Some pietists, like Irion, responded to the social gospel, but not to liberal theology; some liberal theologians were too captive to their class background to identify with workers. However in most cases the two movements overlapped. The social gospel held in common with liberal theology: (1) a systemic (“organic”), as opposed to individualistic, understanding of social problems and their solution; (2) a concern to develop theology in response to the contemporary world; (3) an emphasis on the humanity of Jesus, and his compassion; and (4) a religion of action rather than words.

Washington Gladden (1836-1918) became the principal proponent of the social gospel in the Congregational Church. He was a liberal in theology, rejecting Calvin’s predestination, original sin, and eternal punishment, and embracing evolution and Biblical criticism. He applied the gospel to issues of labor and management when he spoke to the national meeting of Congregational Churches on “Christian Socialism” in 1889, and “The Church and the Social Crisis” (LTH 5:50) in 1907. Gladden favored a mixed economy with elements of capitalism and socialism, and constantly advocated for the rights of labor. He became a leader in the Congregational denomination, serving as Moderator of the national church, 1904-07.

Gladden was raised by his uncle in Owego, New York. He joined the Congregational Church in 1853, after a preacher told him he didn’t need a special spiritual experience to join. He was ordained in 1860, and pastored Congregational Churches in Brooklyn, New York (1860-66), and North Adams, Massachusetts (1866-71), edited the New York Independent (1871-74), pastored North Church, Springfield, Massachusetts (1875-82), then moved to Columbus, Ohio, where he served the First Congregational Church (1882-1914). Gladden served on the City Council, 1900-02, and promoted public ownership of utilities.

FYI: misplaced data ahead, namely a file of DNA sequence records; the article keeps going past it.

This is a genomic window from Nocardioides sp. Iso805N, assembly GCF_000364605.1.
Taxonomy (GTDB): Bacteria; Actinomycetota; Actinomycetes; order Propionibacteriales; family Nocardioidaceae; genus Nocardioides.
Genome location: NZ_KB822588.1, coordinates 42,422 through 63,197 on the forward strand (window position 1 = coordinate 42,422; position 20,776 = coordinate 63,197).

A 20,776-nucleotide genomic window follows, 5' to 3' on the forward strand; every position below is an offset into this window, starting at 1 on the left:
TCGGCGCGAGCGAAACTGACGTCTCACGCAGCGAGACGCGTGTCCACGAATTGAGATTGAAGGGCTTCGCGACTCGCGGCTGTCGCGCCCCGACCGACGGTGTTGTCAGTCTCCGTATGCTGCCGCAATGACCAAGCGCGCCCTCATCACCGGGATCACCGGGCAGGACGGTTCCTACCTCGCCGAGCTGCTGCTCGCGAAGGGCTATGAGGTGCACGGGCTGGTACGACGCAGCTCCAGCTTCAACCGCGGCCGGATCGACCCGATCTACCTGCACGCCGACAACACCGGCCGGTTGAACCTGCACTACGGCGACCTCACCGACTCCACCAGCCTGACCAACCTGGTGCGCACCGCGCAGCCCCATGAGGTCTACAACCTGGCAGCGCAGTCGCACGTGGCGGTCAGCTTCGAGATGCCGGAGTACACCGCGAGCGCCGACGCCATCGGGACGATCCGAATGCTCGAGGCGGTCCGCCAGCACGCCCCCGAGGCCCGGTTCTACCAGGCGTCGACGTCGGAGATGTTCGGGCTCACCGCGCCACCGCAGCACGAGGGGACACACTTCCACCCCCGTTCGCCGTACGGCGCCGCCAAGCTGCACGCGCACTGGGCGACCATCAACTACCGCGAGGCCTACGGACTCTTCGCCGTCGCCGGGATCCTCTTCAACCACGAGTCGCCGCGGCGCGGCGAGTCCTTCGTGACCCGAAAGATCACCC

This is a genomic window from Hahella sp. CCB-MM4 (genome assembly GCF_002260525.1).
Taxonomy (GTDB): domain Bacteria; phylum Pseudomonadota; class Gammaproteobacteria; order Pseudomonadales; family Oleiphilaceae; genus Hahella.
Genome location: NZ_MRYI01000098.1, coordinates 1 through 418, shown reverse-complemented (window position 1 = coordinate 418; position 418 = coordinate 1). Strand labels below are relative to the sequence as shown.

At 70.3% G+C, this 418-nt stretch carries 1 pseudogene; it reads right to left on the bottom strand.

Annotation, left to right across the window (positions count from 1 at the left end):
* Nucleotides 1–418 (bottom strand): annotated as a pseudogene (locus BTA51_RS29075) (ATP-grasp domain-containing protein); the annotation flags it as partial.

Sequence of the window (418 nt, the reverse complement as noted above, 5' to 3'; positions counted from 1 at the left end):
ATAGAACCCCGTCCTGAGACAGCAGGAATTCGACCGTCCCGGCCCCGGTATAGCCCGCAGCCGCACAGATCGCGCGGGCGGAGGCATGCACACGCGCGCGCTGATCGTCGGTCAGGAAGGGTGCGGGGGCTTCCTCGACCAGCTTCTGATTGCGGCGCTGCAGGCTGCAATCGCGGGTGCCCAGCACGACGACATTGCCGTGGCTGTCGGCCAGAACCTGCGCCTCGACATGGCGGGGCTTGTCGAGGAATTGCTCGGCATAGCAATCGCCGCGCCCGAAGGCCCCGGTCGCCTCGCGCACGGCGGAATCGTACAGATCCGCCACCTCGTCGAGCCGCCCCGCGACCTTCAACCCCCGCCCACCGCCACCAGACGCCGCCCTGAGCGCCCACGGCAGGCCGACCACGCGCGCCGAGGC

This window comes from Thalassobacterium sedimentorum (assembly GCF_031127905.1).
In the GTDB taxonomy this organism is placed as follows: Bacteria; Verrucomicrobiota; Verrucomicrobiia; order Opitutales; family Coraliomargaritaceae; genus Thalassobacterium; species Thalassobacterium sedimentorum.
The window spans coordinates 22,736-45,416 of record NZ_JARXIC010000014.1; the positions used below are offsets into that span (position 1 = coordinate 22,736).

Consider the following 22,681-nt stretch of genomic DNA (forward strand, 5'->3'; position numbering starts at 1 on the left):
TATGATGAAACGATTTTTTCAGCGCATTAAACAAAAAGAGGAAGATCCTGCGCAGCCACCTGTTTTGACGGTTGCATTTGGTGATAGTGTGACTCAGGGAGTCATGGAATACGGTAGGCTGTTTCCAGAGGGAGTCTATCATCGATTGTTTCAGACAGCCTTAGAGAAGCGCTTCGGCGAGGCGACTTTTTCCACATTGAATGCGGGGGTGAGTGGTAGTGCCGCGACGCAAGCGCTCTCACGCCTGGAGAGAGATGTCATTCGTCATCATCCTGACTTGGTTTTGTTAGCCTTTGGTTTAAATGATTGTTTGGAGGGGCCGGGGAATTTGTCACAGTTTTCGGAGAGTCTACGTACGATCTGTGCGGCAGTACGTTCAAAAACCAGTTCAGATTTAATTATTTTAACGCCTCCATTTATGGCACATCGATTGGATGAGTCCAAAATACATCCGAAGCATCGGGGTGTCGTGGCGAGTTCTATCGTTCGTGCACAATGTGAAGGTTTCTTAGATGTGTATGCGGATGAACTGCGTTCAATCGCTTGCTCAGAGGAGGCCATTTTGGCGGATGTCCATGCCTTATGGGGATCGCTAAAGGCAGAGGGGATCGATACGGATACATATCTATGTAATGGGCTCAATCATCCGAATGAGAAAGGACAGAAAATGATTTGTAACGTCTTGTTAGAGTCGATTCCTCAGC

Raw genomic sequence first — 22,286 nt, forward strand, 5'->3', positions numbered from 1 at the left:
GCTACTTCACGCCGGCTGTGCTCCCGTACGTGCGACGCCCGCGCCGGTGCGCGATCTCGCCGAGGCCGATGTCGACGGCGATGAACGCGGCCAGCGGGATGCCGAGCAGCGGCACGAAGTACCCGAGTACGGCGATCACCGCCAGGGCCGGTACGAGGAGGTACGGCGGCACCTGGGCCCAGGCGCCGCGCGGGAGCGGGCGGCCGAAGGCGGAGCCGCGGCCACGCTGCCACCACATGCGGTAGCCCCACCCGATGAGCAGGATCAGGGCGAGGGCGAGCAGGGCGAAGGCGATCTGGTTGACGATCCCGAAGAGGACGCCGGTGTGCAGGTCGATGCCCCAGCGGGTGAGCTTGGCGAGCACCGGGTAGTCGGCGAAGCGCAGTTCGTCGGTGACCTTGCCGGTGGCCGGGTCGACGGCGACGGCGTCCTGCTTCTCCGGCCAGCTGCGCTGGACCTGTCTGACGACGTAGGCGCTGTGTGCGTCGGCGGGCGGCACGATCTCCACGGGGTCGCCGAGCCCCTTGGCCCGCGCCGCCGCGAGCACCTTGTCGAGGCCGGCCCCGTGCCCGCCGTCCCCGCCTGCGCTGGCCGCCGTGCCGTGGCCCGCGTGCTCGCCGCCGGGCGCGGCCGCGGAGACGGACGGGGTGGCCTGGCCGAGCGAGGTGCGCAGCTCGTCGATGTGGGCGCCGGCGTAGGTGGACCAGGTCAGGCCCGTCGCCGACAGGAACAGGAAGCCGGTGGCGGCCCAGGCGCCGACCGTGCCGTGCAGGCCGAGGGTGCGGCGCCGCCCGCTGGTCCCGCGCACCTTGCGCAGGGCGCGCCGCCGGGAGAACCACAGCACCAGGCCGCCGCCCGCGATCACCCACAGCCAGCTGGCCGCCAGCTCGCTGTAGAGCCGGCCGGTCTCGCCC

At the request of the American Home Missionary Society (AHMS), Josiah Strong (1847-1916) wrote Our Country (LTH 5:57) in 1885, to promote home missions. An instant success, it sold 175,000 copies by 1916. In Our Country, Strong described the perils of Romanism and immigration, and claimed a special mission for the Anglo-Saxons to the world. He went on to condemn the “aristocracy of wealth” in the face of poor working conditions for the masses. Strong pointed to the city as the church’s new mission frontier. Elected General Secretary of the Evangelical Alliance in 1886, Strong revived that voluntary society for Protestant cooperation. He organized a series of conferences bringing together social gospel advocates of many denominations. Strong awakened the church to the challenge of the city and began the process of interdenominational organization to face that challenge.